6 Chemical Reactions That Modified Historical past


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  1. This isn't a comment so much as a question ,but I've heard it said that Xylitol used to appear as a liquid state at room temperature then somehow morphed and no longer appeared as mentioned anywhere in the world above and if so where can I find confirmation of same

  2. I'm almost surprised that photographic chemistry wasn't included, for the first time in history it allowed people to accurately see things they may have never otherwise had the opportunity to see. This lead to advancements in the fields of education and study of other cultures and for the first time ever provided some sense of cohesiveness between all peoples.

  3. There's an alternate reality where they got it all mixed up and planes showered the battlefield with military grade fertilizer while farmers bombed the crap out of their crops.

  4. Well it is chemical reaction, but it is something that is made by microbes, and I don't think it's still possible to be done without the use of living things that makes it biology not chemistry.

  5. Can someone please explain to me how bronze is a chemical reaction and not the simple mixing of two chemicals, which I should explain is not a chemical reaction?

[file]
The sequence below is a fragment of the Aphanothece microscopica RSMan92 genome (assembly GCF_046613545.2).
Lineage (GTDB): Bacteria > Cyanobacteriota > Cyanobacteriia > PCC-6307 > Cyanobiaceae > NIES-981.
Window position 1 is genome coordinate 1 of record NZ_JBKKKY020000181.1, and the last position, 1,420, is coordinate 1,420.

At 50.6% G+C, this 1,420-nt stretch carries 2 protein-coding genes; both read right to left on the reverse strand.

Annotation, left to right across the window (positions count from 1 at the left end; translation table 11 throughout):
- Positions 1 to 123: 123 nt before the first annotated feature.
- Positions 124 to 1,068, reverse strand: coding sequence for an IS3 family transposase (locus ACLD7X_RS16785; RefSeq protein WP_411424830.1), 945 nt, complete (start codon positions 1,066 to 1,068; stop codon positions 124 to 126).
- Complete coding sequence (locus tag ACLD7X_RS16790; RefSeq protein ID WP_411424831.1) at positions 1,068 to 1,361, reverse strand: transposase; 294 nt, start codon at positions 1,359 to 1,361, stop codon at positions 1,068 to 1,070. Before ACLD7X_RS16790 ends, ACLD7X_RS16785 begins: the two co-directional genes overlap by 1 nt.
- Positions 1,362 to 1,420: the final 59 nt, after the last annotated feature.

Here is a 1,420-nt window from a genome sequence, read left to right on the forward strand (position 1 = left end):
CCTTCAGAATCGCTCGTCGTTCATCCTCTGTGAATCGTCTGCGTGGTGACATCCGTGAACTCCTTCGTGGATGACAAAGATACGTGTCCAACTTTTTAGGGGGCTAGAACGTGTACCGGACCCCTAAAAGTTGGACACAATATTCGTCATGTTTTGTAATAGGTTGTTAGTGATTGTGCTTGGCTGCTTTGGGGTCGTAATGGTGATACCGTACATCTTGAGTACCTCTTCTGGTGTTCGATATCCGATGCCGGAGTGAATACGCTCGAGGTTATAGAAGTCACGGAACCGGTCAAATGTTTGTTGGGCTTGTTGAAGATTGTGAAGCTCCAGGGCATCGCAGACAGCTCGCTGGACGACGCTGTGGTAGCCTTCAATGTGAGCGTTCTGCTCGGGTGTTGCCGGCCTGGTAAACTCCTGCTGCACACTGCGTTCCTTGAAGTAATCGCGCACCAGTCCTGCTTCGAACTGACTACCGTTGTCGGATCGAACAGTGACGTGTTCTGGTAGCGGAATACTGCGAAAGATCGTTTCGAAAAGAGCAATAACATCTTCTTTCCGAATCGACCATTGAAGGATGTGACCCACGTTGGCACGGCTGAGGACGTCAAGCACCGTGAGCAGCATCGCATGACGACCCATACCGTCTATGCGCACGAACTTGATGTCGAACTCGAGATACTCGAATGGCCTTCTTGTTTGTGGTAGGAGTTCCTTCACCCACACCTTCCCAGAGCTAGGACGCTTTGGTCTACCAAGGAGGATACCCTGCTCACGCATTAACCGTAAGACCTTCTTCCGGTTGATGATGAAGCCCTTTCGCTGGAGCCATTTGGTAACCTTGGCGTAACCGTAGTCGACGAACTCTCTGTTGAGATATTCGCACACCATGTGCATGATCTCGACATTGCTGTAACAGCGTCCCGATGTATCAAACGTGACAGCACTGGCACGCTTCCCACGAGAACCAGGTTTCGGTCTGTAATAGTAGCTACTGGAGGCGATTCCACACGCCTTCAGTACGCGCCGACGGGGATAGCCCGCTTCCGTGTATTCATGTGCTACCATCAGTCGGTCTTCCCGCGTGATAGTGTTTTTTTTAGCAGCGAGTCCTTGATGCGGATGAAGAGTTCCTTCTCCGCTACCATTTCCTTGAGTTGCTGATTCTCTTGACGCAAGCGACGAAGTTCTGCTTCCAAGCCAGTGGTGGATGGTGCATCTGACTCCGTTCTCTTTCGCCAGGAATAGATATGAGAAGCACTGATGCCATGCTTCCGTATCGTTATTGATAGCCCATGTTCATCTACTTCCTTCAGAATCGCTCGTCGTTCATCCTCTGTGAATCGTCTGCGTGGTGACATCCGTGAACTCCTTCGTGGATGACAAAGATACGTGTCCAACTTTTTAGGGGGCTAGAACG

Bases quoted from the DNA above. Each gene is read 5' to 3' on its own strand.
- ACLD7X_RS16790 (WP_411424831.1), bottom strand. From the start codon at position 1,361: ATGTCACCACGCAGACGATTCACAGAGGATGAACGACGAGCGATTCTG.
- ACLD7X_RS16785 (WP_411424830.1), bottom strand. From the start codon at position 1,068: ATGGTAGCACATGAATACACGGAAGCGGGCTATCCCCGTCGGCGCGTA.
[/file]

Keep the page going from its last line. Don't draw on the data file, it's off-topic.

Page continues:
6. DNA sequencing will change everything but for now Sulfuric acid and Penicillin would be 7 and 8. In another 100 years we will be effectively a different species probably disease free, immortal and wired directly into a complete internet. Or if we don't take charge it might just be the Terminator without any good guys.

  7. Anybody else try to confidently convince a middle school teacher you were "smart" by telling them " Guess what? I know what 'e' equals! It's 'Mc squared'!".
    Where I got this from was literally just a piece of colorful cardboard banner similar to the 'abc' ones in all classrooms, just with odd math related stuff. Thankfully, the teacher I tried to impress was a good one. I recall them giving a confused chuckle at my confidence, but they actually taught me about what it meant to the extent that they could. We hadn't even been taught proper exponents or anything about mass/ momentum, I probably didn't have a clue it had anything to do with "speed" until explained. The local schools probably didn't learn more about it until high-school, making me extra grateful for that teacher, we need more like them! ♡

  8. You mentioned certain reactions that have always puzzled me. How did the Bronze Age (mixing of precise ratios of different metals) precede the Iron Age (just dig it up as is and hammer it into shape)? How did ancient humans use fermentation involving microscopic organisms that couldn’t be discovered for many thousands of years?

    You also let Haber off the hook for another contribution to society – genocide.


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